Most of the published quantitative analyses follow two approaches. Either they are based on pure LTE analyses (e.g. Rolleston et al. 2000, and references therein) or they solve the restricted non-LTE problem on prescribed line-blanketed LTE model atmospheres. Typically, metal ions are considered in this case. A simultaneous treatment of H and He is exceptional (e.g. Gummersbach et al. 1998; Morel et al. 2006). A few studies use unblanketed non-LTE atmospheres with subsequent non-LTE line formation (e.g. Rolleston et al. 2000), and only recently have grids of fully line-blanketed non-LTE models become available (Lanz & Hubeny 2003: concentrating on O-type stars but extending into the B star regime; Dufton et al. 2005: concentrating on B-type stars, not publically available). A thorough test of the models regarding their ability to reproduce the H and He spectra via direct comparison with observation throughout the entire visual range and in the near-IR in OB dwarfs and giants covering a broad parameter range has not been published so far (note their availability - at least for subsets of lines - for O stars: Bouret et al. 2003; Repolust et al. 2004, 2005; Mokiem et al. 2005, 2006; Heap et al. 2006). Having this kind of test available would help the user of grids to understand the strengths and the limitations of the models. Usually, only one or two hydrogen Balmer lines and selected helium lines in the optical blue are considered in the literature.
Hydrogen and helium are of major interest in the astrophysical context, as they constitute practically all light-emitting plasma. The lines of hydrogen and helium are the strongest spectral features in OB stars. Inasmuch as they are primary diagnostic tools for stellar analyses throughout the Hertzsprung-Russell diagram, they sample the plasma conditions throughout large parts of the stellar atmosphere, to a far greater extent than do the metal lines. However, the information on the temperature and density structure encoded in the spectra has to be interpreted. This is done by comparison with synthetic spectra, which requires that the basic atmospheric structure equations in combination with the radiative transfer problem be solved. The model predictions may differ, depending on the approximations made and on the atomic data used. Their quality can be assessed by their ability to reproduce observation. In the optimum case all observational constraints (continua/spectral energy distribution, line profiles) should be reproduced simultaneously, indicating the absence of systematic error (assuming a unique solution). A thorough reproduction of the hydrogen and helium line spectra should therefore be viewed as a precondition for all further studies.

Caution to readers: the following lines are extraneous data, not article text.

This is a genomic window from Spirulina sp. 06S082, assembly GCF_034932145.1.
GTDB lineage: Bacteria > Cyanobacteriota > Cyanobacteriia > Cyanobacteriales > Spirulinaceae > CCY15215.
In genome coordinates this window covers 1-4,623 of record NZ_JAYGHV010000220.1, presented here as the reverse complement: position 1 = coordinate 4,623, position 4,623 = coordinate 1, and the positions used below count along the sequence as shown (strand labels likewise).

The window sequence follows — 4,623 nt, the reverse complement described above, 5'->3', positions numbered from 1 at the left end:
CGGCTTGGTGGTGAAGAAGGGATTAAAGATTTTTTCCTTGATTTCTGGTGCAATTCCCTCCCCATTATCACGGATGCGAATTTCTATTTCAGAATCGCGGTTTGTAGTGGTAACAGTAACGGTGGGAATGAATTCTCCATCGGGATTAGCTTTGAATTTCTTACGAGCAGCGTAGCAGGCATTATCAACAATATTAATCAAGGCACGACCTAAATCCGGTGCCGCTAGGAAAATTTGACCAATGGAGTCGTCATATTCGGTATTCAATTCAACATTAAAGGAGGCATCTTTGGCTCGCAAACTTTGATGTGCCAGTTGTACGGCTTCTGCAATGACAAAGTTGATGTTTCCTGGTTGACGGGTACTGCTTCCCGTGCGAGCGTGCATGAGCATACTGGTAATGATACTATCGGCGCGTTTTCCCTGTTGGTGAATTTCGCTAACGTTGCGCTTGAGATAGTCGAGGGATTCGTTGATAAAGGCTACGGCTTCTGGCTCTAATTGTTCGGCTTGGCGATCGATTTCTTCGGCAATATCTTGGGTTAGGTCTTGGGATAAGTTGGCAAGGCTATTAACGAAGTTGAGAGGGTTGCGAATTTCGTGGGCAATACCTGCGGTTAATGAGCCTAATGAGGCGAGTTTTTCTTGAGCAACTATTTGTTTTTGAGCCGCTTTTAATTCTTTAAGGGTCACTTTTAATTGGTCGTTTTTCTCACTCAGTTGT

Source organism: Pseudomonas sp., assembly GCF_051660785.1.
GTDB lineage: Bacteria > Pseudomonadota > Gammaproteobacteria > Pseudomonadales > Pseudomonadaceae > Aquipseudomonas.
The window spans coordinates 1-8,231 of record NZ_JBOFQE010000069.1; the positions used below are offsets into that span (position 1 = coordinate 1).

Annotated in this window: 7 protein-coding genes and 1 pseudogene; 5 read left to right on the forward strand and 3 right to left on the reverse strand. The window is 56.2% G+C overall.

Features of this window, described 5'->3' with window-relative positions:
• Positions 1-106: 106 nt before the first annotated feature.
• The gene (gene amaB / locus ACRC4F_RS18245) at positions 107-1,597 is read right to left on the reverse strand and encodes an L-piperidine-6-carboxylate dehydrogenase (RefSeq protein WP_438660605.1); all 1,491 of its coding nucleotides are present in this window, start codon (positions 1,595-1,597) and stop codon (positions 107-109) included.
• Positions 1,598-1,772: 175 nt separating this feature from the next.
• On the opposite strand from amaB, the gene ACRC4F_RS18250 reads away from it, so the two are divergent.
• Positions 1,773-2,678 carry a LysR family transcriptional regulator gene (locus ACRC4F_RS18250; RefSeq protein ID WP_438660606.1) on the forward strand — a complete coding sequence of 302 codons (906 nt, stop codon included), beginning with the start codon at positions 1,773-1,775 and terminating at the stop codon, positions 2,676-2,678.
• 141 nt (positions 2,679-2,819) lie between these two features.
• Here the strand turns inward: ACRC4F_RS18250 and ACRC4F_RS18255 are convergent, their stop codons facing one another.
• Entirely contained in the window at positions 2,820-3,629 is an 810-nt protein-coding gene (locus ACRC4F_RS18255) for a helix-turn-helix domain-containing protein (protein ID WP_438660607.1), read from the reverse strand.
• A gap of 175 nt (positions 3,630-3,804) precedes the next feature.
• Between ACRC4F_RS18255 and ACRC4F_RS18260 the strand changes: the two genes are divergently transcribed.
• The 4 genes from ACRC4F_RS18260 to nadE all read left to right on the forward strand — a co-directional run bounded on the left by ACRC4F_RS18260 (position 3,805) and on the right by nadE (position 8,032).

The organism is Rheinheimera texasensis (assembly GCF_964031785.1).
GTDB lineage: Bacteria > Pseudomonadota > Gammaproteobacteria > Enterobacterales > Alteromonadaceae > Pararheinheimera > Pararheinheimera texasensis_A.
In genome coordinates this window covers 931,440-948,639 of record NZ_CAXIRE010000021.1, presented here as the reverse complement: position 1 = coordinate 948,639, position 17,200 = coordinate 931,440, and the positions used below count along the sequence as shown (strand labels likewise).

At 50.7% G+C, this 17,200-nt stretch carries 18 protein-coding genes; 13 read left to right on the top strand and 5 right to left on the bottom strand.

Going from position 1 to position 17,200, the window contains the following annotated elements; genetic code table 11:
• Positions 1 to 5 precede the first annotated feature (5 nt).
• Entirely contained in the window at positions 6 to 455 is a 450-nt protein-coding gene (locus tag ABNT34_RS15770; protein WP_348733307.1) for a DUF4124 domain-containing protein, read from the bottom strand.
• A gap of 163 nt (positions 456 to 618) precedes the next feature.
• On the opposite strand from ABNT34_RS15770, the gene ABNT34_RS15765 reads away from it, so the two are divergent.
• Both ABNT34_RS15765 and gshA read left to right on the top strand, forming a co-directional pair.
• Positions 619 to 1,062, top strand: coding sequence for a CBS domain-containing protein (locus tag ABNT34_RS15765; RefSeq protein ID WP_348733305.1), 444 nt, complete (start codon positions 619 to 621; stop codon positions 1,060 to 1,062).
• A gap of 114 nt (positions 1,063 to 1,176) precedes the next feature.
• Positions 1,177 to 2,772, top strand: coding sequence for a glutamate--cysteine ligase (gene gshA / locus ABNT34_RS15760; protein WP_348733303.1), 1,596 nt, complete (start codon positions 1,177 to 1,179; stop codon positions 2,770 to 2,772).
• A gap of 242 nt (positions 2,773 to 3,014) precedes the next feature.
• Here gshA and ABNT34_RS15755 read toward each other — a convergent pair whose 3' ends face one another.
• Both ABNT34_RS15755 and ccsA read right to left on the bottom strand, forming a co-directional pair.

Non-LTE effects play a dominant rôle in the formation of the hydrogen and helium line spectra in early-type stars, as known since the seminal work by Auer & Mihalas (1972, 1973). Despite the enormous progress made over the past thirty years, some notorious problems have remained. Observations in the (near-)infrared provide one key to improving the situation via extension of our observational database to a domain of amplified non-LTE effects (in OB stars). Some of the problems have been related recently to the remaining inaccuracies in the atomic data. Thus, the modelling of the hydrogen Paschen, Brackett, and Pfund series in early-type stars could be improved, resulting in corrections of equivalent widths by as much as a factor 2-3 (Przybilla & Butler 2004; but see also Repolust et al. 2005). Also, the observed behaviour of the He I 10 830 Å transition in OB dwarfs could be reproduced for the first time (Przybilla 2005). In other cases, the reasons for shortcomings in the non-LTE modelling can be subtler. An example of this is the He I singlet line problem in early-type stars: computations with non-LTE model-atmosphere codes reveal discrepancies not only between theory and observation but also between different theoretical calculations. The overlap of an He I resonance transition with Fe IV lines results in high sensitivity to the model assumptions (Najarro et al. 2006).
The aim of this paper is to evaluate the status of non-LTE line-formation computations for the two most abundant elements in the most common targets of massive star analyses, OB dwarf and giant stars. This work constitutes the basis for further studies of the metal line spectra (e.g. Nieva & Przybilla 2006b, 2007). First, we test our hybrid non-LTE approach (Sect. 2) thoroughly on high-quality spectra of six stars in the solar vicinity (Sects. 3 and 4). In contrast to typical studies from the literature, we investigate the entire hydrogen and helium line spectra in the optical range, plus some additional near-IR data, taking advantage of our recently improved non-LTE model atoms. After making sure that excellent agreement between theory and observation can be obtained (i.e. also avoiding the aforementioned He I singlet line problem), we compare our modelling with libraries of synthetic fluxes from the literature (Sect. 5). This is done in order to test their suitability for quantitative analyses of OB dwarfs and giants. Such libraries are required for (automatised) analyses of large observational datasets obtained with existing or future multi-object spectrographs (e.g. the VLT-FLAMES survey of massive stars: Evans et al. 2005; GAIA: Perryman et al. 2001). It is shown that reliable modelling of the line spectra of the two most basic elements is not straightforward. On the contrary, considerable systematic errors may result for quantitative analyses of OB stars when applying these libraries blindly. Finally, the results of our investigation are discussed (Sect. 6) and the main conclusions summarised (Sect. 7).